Others (and not only moderators!) editing someone's post is an integral part of Stack Exchange. For background, I recommend you read the entirety of these three pages:
The second of those three says (a bit bluntly):
If you are not comfortable with the idea of your contributions being collaboratively edited by other trusted users, this may not be the site for you.
Nonetheless, as you see on those pages, there are limitations on what edits should be made. Specifically, edits should improve a post — obviously a subjective criterion — and should not change its meaning — also a little subjective. If you see an edit has been made that changes the meaning of a post, feel free to call attention to it here on Meta or in our chat room. If the post was your own, feel free to re-edit to your satisfaction.
Adding meta-info to a post — that is, adding info about how or in what order or by whom the post was written — does not improve the post. For clarity's sake, the post should be organized so it's readable, not so it marks who wrote what part of it. If someone wants that, he can look at its revision history. (Click on the last-edited time beneath the post to see its history.)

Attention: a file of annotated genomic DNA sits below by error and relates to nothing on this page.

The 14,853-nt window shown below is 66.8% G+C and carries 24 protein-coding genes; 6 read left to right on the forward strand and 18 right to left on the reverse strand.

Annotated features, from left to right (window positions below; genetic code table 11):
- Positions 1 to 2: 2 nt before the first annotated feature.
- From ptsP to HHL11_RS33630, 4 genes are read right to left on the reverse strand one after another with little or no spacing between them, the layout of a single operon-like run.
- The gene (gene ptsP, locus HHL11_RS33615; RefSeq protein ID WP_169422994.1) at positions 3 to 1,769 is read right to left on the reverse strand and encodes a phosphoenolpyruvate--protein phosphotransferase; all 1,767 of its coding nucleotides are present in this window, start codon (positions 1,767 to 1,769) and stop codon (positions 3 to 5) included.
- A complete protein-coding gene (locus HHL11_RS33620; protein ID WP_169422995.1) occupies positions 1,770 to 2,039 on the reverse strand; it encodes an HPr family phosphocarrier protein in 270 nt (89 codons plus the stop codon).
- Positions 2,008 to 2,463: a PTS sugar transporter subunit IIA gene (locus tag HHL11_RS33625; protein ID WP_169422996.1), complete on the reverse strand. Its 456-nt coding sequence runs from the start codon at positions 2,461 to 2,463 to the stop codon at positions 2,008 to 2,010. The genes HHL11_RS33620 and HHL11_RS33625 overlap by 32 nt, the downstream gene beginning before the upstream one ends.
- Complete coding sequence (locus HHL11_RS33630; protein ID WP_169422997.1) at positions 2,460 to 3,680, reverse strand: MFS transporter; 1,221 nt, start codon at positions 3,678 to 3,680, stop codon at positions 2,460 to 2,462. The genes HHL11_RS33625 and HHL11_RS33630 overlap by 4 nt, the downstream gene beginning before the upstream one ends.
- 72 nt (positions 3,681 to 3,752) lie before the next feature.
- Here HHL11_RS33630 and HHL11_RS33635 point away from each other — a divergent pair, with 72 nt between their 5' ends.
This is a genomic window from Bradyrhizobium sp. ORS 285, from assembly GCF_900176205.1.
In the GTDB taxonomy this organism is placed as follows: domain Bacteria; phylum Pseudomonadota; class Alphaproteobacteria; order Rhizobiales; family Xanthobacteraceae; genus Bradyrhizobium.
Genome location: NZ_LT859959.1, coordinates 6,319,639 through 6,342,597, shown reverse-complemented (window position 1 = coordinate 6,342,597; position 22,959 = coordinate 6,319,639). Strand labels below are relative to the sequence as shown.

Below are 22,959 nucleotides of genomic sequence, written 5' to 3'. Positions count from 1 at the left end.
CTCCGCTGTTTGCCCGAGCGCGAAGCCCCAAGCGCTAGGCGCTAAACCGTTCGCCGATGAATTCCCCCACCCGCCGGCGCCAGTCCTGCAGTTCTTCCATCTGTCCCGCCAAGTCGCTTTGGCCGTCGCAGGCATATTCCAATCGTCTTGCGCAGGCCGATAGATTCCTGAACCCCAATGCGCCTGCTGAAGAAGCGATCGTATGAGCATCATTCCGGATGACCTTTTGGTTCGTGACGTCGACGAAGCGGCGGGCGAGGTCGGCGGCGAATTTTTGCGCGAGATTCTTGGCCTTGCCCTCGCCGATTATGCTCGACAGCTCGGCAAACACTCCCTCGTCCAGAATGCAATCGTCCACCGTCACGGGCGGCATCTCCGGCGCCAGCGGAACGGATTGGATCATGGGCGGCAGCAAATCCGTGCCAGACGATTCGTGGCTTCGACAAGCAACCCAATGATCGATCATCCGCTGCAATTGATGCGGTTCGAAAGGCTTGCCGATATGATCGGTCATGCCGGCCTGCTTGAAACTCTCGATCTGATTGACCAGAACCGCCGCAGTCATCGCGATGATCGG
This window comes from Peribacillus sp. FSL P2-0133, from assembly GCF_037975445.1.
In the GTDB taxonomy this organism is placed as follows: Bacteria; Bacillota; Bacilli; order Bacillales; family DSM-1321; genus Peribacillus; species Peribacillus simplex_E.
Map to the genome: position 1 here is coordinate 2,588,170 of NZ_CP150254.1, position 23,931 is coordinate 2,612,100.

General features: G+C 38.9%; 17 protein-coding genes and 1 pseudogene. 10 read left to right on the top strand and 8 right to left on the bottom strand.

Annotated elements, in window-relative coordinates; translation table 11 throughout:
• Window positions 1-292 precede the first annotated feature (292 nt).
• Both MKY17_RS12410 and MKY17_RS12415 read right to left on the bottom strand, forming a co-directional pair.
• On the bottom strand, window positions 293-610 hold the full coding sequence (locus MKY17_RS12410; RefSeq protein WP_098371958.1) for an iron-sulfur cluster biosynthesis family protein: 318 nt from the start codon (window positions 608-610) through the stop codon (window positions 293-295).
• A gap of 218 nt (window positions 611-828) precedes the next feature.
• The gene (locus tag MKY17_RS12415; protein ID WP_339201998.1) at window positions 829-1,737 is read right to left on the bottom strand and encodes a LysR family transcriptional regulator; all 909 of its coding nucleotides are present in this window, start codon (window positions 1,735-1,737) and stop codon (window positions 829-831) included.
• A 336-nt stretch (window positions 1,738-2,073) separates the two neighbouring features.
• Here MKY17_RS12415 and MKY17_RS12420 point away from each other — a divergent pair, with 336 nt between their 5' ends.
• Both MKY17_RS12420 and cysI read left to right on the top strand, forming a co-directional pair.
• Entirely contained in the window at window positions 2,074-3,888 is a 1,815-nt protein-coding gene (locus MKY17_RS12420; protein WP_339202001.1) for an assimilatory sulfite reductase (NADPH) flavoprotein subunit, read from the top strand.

One more point related to the topic of "the user may not agree with what is being said in his name": Rarely, the following occurs. Someone makes a non-substantive edit, by which I here mean an edit that doesn't change the meaning of the post as a whole. The edit is one that the community approves of — either the community explicitly agrees to it on Meta (or in chat) or, failing that, it's a moderator's assessment of what the community would agree to — so it won't be reverted. But the post's author cannot abide by it. For example, perhaps the post is by a Foobarist who insists on referring to his god Foobar as only "The One and Holy God" and the community insists on editing that phrase out. Then the post author can, if he wishes, dissociate himself from the post.